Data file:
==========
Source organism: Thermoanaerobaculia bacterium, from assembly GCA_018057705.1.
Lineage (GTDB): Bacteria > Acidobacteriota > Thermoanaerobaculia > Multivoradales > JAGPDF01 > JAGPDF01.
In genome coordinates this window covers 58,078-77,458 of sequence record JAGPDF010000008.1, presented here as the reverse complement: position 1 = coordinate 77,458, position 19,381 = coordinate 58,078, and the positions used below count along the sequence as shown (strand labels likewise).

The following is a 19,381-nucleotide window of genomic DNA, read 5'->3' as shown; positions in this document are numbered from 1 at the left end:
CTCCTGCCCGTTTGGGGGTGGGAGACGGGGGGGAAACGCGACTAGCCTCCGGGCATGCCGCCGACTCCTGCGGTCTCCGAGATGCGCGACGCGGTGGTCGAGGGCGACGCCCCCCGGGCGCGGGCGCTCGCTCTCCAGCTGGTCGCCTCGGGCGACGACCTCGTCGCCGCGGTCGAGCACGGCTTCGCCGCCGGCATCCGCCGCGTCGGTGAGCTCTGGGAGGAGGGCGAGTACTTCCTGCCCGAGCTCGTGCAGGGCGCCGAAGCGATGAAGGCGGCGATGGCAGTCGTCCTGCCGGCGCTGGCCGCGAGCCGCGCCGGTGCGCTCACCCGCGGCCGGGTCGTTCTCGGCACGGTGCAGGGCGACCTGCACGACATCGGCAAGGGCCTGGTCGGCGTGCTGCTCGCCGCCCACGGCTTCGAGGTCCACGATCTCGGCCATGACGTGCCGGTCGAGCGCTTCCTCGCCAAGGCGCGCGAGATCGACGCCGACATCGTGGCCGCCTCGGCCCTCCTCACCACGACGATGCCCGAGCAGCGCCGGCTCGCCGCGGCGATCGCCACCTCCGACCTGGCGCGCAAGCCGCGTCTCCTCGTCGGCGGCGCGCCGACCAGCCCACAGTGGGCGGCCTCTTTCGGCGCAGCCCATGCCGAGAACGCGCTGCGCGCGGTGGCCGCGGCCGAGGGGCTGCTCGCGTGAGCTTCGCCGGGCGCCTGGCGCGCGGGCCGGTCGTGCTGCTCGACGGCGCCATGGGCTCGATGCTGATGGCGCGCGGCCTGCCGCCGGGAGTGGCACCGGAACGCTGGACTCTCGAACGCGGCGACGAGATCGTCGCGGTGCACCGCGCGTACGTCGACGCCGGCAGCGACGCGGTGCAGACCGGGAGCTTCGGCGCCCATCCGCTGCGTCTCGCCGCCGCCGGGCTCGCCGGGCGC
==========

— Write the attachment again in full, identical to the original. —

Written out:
Source organism: Thermoanaerobaculia bacterium, from assembly GCA_018057705.1.
Lineage (GTDB): Bacteria > Acidobacteriota > Thermoanaerobaculia > Multivoradales > JAGPDF01 > JAGPDF01.
In genome coordinates this window covers 58,078-77,458 of sequence record JAGPDF010000008.1, presented here as the reverse complement: position 1 = coordinate 77,458, position 19,381 = coordinate 58,078, and the positions used below count along the sequence as shown (strand labels likewise).

The following is a 19,381-nucleotide window of genomic DNA, read 5'->3' as shown; positions in this document are numbered from 1 at the left end:
CTCCTGCCCGTTTGGGGGTGGGAGACGGGGGGGAAACGCGACTAGCCTCCGGGCATGCCGCCGACTCCTGCGGTCTCCGAGATGCGCGACGCGGTGGTCGAGGGCGACGCCCCCCGGGCGCGGGCGCTCGCTCTCCAGCTGGTCGCCTCGGGCGACGACCTCGTCGCCGCGGTCGAGCACGGCTTCGCCGCCGGCATCCGCCGCGTCGGTGAGCTCTGGGAGGAGGGCGAGTACTTCCTGCCCGAGCTCGTGCAGGGCGCCGAAGCGATGAAGGCGGCGATGGCAGTCGTCCTGCCGGCGCTGGCCGCGAGCCGCGCCGGTGCGCTCACCCGCGGCCGGGTCGTTCTCGGCACGGTGCAGGGCGACCTGCACGACATCGGCAAGGGCCTGGTCGGCGTGCTGCTCGCCGCCCACGGCTTCGAGGTCCACGATCTCGGCCATGACGTGCCGGTCGAGCGCTTCCTCGCCAAGGCGCGCGAGATCGACGCCGACATCGTGGCCGCCTCGGCCCTCCTCACCACGACGATGCCCGAGCAGCGCCGGCTCGCCGCGGCGATCGCCACCTCCGACCTGGCGCGCAAGCCGCGTCTCCTCGTCGGCGGCGCGCCGACCAGCCCACAGTGGGCGGCCTCTTTCGGCGCAGCCCATGCCGAGAACGCGCTGCGCGCGGTGGCCGCGGCCGAGGGGCTGCTCGCGTGAGCTTCGCCGGGCGCCTGGCGCGCGGGCCGGTCGTGCTGCTCGACGGCGCCATGGGCTCGATGCTGATGGCGCGCGGCCTGCCGCCGGGAGTGGCACCGGAACGCTGGACTCTCGAACGCGGCGACGAGATCGTCGCGGTGCACCGCGCGTACGTCGACGCCGGCAGCGACGCGGTGCAGACCGGGAGCTTCGGCGCCCATCCGCTGCGTCTCGCCGCCGCCGGGCTCGCCGGGCGC